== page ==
Now I guess this brings some good and bad. On the plus side, it makes me quite flexible and imaginative. I'm not tied to theoretical systems, and am not trying to uphold the honour of certain variations. I play a number of different openings, all equally averagely, and just kind of find myself in a middlegame position all of a sudden, which I just start working on over the board. As FM Bill Jordan once said to me "you can only be out-theoried by one move" as when you make that move which your opponent doesn't recognise they are also on their own to some extent. Of course, this is a simplification of the issue, as studying opening systems should enable players to develop feel for typical positions as well as knowing the best theoretical lines. On the down side I don't get many cheap points in games and have to work hard at the board from fairly early on in games. While my general understanding of chess might not be that bad, my specific understanding of certain openings will be poor meaning that I am missing chances of getting the best start to games.
The Tarrasch

So the question is, 'am I bothered about it'? Well in some ways yes, but generally no. I am well past the stage in my life where I have that many goals to achieve in chess, and virtually none of my goals are to do with playing myself. However, as I've started playing less chess, and less seriously, I've found that I'm enjoying looking at theoretical works more. I have started playing games on using a time limit of 3 days per game, and have started studying openings through that, like I imagine correspondence players do, though I would never consider myself one of them! I've also been working with stronger kids than in the past, and I could really do with helping them with openings as well as other parts of their game.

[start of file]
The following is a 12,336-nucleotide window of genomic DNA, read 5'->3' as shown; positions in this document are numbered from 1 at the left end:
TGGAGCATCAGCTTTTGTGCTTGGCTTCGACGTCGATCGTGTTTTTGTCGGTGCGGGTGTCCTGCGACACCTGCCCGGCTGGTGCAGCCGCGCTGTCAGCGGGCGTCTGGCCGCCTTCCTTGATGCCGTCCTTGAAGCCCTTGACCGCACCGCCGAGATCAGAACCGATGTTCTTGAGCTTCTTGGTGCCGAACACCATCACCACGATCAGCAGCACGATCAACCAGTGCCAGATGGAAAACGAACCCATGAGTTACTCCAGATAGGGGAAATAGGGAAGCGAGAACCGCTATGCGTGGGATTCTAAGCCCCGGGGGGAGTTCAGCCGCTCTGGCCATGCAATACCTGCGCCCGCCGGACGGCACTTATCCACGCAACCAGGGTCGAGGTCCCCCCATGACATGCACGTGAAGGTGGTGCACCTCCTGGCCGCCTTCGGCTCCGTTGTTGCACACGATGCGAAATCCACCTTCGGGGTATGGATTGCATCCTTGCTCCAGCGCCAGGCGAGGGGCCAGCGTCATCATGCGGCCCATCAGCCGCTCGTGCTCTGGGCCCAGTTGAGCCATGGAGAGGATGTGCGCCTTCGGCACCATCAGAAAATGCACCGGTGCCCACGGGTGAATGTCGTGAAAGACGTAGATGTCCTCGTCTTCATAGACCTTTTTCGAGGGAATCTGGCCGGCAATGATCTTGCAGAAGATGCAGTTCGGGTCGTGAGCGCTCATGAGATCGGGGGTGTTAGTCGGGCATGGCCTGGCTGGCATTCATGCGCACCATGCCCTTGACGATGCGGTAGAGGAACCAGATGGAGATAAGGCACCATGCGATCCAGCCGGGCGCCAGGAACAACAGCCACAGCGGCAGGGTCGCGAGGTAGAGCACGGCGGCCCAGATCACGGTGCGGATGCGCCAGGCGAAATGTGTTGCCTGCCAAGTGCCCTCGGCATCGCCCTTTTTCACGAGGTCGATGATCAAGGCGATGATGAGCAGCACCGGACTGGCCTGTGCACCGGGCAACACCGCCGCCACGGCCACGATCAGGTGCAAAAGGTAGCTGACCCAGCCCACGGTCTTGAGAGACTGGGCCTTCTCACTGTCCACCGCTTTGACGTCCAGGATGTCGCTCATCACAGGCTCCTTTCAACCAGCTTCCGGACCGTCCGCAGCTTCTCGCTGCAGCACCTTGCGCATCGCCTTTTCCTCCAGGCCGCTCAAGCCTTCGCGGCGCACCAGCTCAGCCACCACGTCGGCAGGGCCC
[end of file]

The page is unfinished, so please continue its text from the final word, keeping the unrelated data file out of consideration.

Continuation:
Sicilian Najdorf

So I've decided, at the age of 46, I'm going to start looking at openings again (probably the first serious opening study I've done in the past 25 years!). I will share some ideas here, though of course, you'll have to be ready to accept the openings that I choose. And talking about choosing, the whole subject of openings is pretty massive, so finding a starting point is a pretty daunting prospect. So I'll even tell you where I'm going to start looking. I'm going to try to go in depth into the following openings:

- Tarrasch Variation of the Queen's Gambit
- Four Knight's Opening
- Sicilian, especially Najdorf (my great favourite as a junior).